The average ransom demand made following a ransomware attack has risen to $2.2 million as cyber criminals are becoming bolder and have a bigger impact on the businesses they're targeting.
The amount ransomware attackers are demanding has more than doubled since 2020, when the average ransom demand for a decryption key stood at $900,000.
The figures comes from cybersecurity researchers at Palo Alto Networks, who analyzed ransomware incident response cases they were involved in during 2021.
SEE: What is ransomware? Everything you need to know about one of the biggest menaces on the web
While the final ransom payments are often much less than the initial ransom demands, they've also risen significantly in recent years. During 2020, the average ransom paid was just over $300,000, which rose to $541,000 in 2021.
Analysis of incidents suggests that for those businesses that paid a ransom when the attackers initially demanded over $3 million, the average amount paid was 43% of the ransom demand – but some cyber criminals managed to blackmail victims into paying almost the full amount they first asked for.
For example, researchers cite an incident by the BlackCat ransomware gang that saw cyber criminals demand a payment of $9 million for a decryption key and walking away with $8.5 million.
Sometimes ransomware attackers get much less than they demand; in one case, cyber criminals behind a Suncrypt ransomware attack made a ransom demand of $12 million, only to get paid just $200,000 –1.67% of their ransom demand.
The overall trend of the rise in ransom demands and rise in ransom payments shows that ransomware is working, as cyber criminals can make millions of dollars from a single victim who gives into the extortion demands.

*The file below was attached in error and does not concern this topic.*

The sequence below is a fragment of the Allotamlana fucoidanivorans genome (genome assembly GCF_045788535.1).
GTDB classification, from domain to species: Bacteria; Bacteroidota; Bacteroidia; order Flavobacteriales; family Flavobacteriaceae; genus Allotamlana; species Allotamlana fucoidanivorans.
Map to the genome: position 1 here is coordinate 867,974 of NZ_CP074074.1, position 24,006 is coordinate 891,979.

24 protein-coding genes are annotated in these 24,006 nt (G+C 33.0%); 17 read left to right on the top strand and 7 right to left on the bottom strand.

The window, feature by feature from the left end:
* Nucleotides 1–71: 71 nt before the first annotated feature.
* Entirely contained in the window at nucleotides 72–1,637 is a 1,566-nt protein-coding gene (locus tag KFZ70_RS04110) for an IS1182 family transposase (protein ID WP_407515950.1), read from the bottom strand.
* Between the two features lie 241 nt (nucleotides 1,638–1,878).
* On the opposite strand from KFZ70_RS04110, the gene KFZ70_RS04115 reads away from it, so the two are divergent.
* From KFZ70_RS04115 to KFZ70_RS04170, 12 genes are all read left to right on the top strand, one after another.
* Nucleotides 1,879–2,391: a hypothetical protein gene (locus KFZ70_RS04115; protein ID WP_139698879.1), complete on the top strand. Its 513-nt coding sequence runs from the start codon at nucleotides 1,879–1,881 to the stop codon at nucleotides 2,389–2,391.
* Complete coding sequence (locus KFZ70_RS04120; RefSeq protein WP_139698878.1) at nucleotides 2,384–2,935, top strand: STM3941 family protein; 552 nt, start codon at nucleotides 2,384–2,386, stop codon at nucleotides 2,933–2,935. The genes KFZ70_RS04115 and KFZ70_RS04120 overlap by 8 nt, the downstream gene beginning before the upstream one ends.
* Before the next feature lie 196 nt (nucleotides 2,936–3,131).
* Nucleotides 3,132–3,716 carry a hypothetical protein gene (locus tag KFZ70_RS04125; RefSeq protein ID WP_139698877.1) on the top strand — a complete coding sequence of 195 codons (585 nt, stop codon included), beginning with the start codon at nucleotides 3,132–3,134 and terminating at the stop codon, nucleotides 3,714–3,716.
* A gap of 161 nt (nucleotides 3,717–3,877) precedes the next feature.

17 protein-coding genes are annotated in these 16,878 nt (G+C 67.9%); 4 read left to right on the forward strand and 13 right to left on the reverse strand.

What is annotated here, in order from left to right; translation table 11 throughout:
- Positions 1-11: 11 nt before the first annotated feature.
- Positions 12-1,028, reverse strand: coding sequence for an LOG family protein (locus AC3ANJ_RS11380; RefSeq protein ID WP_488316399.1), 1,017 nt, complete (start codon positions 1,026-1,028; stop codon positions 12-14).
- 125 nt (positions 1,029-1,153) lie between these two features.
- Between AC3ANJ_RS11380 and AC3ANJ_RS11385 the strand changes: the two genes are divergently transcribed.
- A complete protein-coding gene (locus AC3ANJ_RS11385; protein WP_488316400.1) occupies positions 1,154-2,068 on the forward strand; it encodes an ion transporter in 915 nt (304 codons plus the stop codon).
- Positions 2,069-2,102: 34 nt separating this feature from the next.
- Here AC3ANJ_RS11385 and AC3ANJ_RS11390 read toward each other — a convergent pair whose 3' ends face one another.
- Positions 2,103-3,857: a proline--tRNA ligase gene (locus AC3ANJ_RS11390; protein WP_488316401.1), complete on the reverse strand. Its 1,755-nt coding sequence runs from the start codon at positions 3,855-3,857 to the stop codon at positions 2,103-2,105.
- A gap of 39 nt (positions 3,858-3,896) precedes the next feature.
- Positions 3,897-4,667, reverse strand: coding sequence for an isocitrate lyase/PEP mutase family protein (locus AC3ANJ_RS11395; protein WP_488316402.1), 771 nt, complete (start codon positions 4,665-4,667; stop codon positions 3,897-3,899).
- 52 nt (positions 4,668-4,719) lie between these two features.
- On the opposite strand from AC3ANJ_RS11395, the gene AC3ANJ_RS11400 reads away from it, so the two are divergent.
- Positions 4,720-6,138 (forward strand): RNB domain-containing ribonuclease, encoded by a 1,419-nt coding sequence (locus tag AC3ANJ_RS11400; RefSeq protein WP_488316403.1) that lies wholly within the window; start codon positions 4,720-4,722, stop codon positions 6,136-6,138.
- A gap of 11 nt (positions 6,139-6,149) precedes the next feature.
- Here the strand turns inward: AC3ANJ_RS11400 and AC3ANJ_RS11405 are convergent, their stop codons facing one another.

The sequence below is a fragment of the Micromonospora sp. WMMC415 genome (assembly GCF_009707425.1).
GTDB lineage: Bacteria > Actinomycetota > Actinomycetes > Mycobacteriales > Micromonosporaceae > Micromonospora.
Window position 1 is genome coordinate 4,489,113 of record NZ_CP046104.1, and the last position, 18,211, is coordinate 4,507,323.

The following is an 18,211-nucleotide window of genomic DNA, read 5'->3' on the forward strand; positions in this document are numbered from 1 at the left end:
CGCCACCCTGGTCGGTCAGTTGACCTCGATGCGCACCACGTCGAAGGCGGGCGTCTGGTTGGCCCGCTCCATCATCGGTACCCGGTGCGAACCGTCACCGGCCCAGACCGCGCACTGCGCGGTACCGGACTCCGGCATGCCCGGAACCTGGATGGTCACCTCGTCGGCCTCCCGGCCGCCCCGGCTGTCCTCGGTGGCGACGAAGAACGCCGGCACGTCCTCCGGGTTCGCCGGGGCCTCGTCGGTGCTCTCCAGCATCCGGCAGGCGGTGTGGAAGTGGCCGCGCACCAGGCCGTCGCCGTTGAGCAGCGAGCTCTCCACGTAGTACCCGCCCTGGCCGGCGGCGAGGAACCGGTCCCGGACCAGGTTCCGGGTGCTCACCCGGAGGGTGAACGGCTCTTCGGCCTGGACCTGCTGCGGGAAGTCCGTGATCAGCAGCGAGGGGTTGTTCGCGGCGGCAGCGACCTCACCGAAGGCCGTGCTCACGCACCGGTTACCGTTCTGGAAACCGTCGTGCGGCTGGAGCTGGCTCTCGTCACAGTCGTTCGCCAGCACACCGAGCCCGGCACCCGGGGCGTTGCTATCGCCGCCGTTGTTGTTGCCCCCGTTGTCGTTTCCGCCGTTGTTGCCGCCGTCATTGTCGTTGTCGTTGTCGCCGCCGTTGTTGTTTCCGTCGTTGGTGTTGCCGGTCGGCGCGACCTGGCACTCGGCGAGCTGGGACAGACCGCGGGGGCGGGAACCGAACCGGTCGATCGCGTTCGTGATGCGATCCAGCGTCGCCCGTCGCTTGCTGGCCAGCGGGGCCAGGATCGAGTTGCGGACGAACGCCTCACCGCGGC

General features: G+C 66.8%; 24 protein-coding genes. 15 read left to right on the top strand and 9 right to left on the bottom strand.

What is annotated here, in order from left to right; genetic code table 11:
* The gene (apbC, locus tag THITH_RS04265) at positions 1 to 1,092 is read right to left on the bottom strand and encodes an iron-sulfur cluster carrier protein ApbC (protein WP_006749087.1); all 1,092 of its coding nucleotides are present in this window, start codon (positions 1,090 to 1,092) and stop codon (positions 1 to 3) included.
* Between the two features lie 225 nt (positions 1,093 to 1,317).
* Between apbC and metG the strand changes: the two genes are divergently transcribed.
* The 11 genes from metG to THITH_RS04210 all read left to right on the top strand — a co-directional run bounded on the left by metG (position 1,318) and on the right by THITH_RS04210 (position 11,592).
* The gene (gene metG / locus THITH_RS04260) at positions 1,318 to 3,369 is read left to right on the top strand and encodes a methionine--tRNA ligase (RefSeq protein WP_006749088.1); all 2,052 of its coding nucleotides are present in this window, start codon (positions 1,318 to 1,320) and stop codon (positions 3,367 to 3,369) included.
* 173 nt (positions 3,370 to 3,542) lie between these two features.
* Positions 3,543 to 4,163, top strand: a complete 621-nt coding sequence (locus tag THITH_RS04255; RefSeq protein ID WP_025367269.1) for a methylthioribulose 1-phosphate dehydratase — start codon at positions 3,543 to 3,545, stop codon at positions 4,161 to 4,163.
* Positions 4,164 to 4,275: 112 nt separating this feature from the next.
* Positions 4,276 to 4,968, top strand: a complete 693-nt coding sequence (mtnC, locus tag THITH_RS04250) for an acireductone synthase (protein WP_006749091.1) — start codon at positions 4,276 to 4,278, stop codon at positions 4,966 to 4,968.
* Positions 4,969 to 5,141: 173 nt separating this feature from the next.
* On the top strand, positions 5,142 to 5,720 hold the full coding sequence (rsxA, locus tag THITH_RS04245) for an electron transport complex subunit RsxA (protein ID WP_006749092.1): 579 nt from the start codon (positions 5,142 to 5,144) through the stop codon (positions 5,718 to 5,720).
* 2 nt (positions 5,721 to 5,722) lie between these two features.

Despite warnings not to pay because it only encourages further ransomware attacks, the Unit 42 report suggests that 58% of organisations hit by a ransomware attack opt to pay the ransom. But even if the ransom is paid, that isn't necessarily the end of their troubles – researchers say 14% of organisations paid cyber criminals more than once.
The network being down because of encrypted files and servers is disruptive enough, but one of the reasons so many victims are giving into ransom demands is because of the rise of double extortion attacks.
In order to carry out a ransomware attack, hackers enter the network, providing them with access to sensitive files and data. Many cyber criminals use this as extra leverage, copying the data before it's encrypted and threatening to publish it if the ransom isn't paid – and in many cases, it's working.
SEE: Cybersecurity: Let's get tactical (ZDNet special report)
"Cyber criminals are doubling down by finding additional ways to extort victims in conjunction with ransomware," said Ryan Olson VP of threat intelligence at Unit 42 for Palo Alto Networks.
"In 2021, ransomware gangs took these tactics to a new level, popularizing multi-extortion techniques designed to heighten the cost and immediacy of the threat," he added.
But this tactic hasn't just involved threats to publish stolen data – in some cases, cyber criminals are adding other extortion tactics, including the threat of DDoS attacks or even harassing employees of the victim organisation over the phone.
Ransomware continues to be one of the most significant cybersecurity threats facing businesses and the wider world today, but there are ways in which businesses can help protect themselves from falling victim to attacks.
Many ransomware attacks begin with hackers exploiting unpatched cybersecurity vulnerabilities or remote desktop protocol logins.
Information security teams should, therefore, ensure that security patches for known vulnerabilities are applied as quickly as possible and that login credentials are protected with multi-factor authentication to help defend against attacks. Any passwords that are suspected of being leaked or stolen should be changed.
It's also vital for IT departments to understand and monitor the network, as this can help them identify potentially malicious behaviour before cyber criminals trigger a full-blown ransomware attack.
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